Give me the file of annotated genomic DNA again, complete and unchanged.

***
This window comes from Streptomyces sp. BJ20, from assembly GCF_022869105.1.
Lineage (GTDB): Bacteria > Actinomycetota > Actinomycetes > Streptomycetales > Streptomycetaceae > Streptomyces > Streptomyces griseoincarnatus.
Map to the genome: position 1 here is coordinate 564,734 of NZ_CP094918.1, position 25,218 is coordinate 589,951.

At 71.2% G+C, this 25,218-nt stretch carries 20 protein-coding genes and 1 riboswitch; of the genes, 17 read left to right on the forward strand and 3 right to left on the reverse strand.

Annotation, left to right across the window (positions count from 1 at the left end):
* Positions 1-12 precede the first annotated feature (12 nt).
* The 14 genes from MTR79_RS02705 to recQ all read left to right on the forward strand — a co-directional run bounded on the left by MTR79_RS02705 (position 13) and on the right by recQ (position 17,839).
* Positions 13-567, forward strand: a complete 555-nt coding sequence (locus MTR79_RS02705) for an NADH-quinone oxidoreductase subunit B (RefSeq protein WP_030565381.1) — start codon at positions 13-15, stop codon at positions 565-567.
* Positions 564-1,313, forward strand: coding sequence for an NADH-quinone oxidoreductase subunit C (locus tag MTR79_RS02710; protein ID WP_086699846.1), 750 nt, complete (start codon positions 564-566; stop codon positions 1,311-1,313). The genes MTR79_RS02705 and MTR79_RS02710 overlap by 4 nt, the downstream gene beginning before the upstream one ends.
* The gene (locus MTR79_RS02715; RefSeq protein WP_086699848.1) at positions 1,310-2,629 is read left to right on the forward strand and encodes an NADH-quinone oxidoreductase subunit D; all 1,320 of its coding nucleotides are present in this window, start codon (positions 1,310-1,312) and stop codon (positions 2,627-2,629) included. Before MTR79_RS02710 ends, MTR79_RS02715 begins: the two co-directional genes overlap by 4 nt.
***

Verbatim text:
This window comes from Streptomyces sp. BJ20, from assembly GCF_022869105.1.
Lineage (GTDB): Bacteria > Actinomycetota > Actinomycetes > Streptomycetales > Streptomycetaceae > Streptomyces > Streptomyces griseoincarnatus.
Map to the genome: position 1 here is coordinate 564,734 of NZ_CP094918.1, position 25,218 is coordinate 589,951.

At 71.2% G+C, this 25,218-nt stretch carries 20 protein-coding genes and 1 riboswitch; of the genes, 17 read left to right on the forward strand and 3 right to left on the reverse strand.

Annotation, left to right across the window (positions count from 1 at the left end):
* Positions 1-12 precede the first annotated feature (12 nt).
* The 14 genes from MTR79_RS02705 to recQ all read left to right on the forward strand — a co-directional run bounded on the left by MTR79_RS02705 (position 13) and on the right by recQ (position 17,839).
* Positions 13-567, forward strand: a complete 555-nt coding sequence (locus MTR79_RS02705) for an NADH-quinone oxidoreductase subunit B (RefSeq protein WP_030565381.1) — start codon at positions 13-15, stop codon at positions 565-567.
* Positions 564-1,313, forward strand: coding sequence for an NADH-quinone oxidoreductase subunit C (locus tag MTR79_RS02710; protein ID WP_086699846.1), 750 nt, complete (start codon positions 564-566; stop codon positions 1,311-1,313). The genes MTR79_RS02705 and MTR79_RS02710 overlap by 4 nt, the downstream gene beginning before the upstream one ends.
* The gene (locus MTR79_RS02715; RefSeq protein WP_086699848.1) at positions 1,310-2,629 is read left to right on the forward strand and encodes an NADH-quinone oxidoreductase subunit D; all 1,320 of its coding nucleotides are present in this window, start codon (positions 1,310-1,312) and stop codon (positions 2,627-2,629) included. Before MTR79_RS02710 ends, MTR79_RS02715 begins: the two co-directional genes overlap by 4 nt.